Since the second industrial revolution, fossil fuels have been widely used. All aspects of our lives have long been inseparable from fossil fuels. However, in recent years, the word "energy crisis" has gradually appeared in the public view. With the expansion of the earth's population and the industrialization of developing countries, human demand for energy has reached an unprecedented level. However, we all know that fossil fuels are nonrenewable. The more we consume, the less we have left.
BP released a report in 2016 that said coal would last us 115 years, oil would run out in 53 years, and natural gas would run out in 54 years. (British Petroleum Company, 2016) We are facing a global energy crisis caused by population growth, increased demand, and dependence on fossil fuels. The energy crisis is not only caused by energy exhaustion, but also by a country's policies or wars. For example, the first oil crisis in 1973-1974 occurred in the fourth Middle East war.
In order to fight against Israel and Western countries, Arab countries made great efforts to raise the oil price. The next day, they reduced production and imposed an embargo on western countries, which increased the oil price from $3.01 to $11651 per barrel. With the huge income of $110 billion from Arab countries, western countries' economy was accompanied by Recession. It is conservatively estimated that the oil crisis has set the global economy back for at least two years. There are many more examples of the energy crisis caused by the war.
For example, the second oil crisis in 1979-1980 was caused by the Iran Iraq war. The war between the two major oil-producing countries caused the sharp rise of international oil prices, which once again hit the western countries. Take the United States, for example, the GDP growth rate fell from 5.6% in 1978 to 3.2% in 1980, Until 1981, the negative growth rate was 0.2% (Wikipedia, 2019)
Some people don't think that the energy crisis is a very serious thing. In their eyes, the long-term goal of the energy crisis is to make them pay more when filling up their cars. But in fact, the harm caused by the energy crisis is far more serious than we think. Energy has already become the lifeblood of the national economy. The lack of energy is fatal to a country's economic development. In order to fight for the control of world resources and energy, two world wars broke out. In the first World War, 1.5 billion people of 31 countries were involved in the war, with 31 million casualties, 10 million of whom died, and 387.7 billion dollars in military expenditure and war losses. The number doubled in World War II. Sixty countries participated in the seven-year war, with a total of 90 million casualties and 50 million deaths. The direct military expenditure was US $111.7 billion and the material loss was US $3 trillion. (Baidu Baike, 2020) After World War II, the two superpowers of the United States and the Soviet Union launched a cold war for more than 40 years in order to fight for resources and energy. Middle East oil, gold and diamond in South Africa, copper mine in Zaire There is no peace in the oil war! The energy game will become more and more fierce.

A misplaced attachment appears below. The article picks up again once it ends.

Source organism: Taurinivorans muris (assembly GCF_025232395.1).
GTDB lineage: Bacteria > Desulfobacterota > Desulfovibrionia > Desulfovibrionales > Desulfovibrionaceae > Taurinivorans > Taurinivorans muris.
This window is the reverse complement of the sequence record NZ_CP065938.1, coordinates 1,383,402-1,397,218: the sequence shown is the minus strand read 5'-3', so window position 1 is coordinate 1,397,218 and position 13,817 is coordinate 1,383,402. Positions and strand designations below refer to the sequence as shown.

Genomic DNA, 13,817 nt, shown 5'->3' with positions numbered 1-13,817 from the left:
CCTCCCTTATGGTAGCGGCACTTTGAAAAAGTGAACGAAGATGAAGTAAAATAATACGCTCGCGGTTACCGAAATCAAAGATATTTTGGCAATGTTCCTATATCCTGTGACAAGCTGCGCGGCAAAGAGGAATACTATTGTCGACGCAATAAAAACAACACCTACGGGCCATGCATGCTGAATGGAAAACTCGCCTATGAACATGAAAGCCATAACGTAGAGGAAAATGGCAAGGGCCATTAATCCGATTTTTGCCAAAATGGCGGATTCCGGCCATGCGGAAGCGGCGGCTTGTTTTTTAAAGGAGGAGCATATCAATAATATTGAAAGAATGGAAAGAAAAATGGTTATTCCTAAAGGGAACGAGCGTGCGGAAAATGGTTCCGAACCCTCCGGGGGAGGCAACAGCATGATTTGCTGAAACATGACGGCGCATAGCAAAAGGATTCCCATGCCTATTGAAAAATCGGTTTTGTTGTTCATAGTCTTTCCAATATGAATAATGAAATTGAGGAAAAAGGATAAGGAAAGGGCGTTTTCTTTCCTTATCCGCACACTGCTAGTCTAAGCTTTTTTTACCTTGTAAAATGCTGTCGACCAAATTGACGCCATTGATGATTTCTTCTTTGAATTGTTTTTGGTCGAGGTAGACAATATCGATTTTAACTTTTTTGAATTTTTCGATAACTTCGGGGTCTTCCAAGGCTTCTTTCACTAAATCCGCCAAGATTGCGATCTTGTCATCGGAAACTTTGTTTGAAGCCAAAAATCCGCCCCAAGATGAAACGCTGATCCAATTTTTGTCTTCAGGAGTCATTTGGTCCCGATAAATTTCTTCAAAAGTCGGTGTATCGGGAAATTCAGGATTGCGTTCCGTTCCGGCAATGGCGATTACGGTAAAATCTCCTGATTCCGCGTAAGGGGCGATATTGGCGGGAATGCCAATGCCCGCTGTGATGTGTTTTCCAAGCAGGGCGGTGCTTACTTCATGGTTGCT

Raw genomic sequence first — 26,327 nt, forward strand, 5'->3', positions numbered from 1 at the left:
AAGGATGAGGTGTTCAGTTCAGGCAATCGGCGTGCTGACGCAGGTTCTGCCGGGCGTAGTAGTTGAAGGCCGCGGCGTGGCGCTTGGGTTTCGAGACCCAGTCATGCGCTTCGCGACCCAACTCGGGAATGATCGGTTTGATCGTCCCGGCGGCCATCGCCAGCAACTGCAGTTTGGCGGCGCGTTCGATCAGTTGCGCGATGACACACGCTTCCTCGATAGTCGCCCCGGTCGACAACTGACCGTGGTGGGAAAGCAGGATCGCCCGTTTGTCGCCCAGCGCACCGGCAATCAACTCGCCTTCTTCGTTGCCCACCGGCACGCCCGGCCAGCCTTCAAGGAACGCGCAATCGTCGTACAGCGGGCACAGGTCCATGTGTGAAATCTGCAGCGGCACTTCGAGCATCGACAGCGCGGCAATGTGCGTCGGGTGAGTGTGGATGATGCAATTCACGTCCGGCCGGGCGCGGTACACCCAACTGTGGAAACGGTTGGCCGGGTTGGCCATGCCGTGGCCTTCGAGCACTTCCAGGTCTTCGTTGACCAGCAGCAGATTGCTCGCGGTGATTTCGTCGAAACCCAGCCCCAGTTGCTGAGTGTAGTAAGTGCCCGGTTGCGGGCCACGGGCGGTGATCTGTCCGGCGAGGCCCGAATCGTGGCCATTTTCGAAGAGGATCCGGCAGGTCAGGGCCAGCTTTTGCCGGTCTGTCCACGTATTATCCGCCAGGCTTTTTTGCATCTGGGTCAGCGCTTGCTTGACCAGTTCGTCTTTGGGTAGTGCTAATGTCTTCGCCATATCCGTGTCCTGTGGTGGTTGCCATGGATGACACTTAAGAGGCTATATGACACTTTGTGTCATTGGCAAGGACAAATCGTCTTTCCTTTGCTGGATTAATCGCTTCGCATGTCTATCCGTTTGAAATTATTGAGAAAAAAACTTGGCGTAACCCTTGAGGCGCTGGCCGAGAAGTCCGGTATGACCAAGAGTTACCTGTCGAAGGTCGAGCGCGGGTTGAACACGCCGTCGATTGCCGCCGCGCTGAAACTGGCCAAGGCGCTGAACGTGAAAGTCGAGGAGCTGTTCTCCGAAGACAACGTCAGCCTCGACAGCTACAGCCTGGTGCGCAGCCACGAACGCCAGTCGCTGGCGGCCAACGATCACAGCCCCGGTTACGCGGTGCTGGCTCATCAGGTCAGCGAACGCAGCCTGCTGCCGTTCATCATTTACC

The only way to solve the energy crisis is to use new renewable energy. One fifth of the world's primary energy supply has come from renewable energy sources such as wind, solar, hydropower and geothermal. By 2040, this area is expected to maintain an annual growth rate of 2.6%. Until recently, the main source of renewable energy was hydropower, and the fastest-growing one was wind power. But with the new progress of solar panel technology, they can generate electricity even in cloudy conditions, so solar power generation is booming. In the UK, for example, solar power has added more than 12 gigawatts to the grid in the past 12 months – the equivalent of a complete coal-fired power station. Global solar power generation increased by 50% last year. (BBC, 2017) Researchers in many countries are studying new photovoltaic cells that can be printed on flexible sheets to further reduce the cost of solar energy. However, renewable energy also has many problems. In addition to coal, there are few that can be used on a large scale. Although solar energy is inexhaustible, its cost is too high, and it can't be developed and widely used in a generation. So are other new energy sources. Therefore, human beings must estimate the possible crisis caused by the depletion of non-renewable mineral energy resources, so as to shift their attention to the new energy structure and explore, research and develop new energy as soon as possible. Otherwise, it may cause serious consequences due to taking too much from nature, and even threaten the survival of human beings.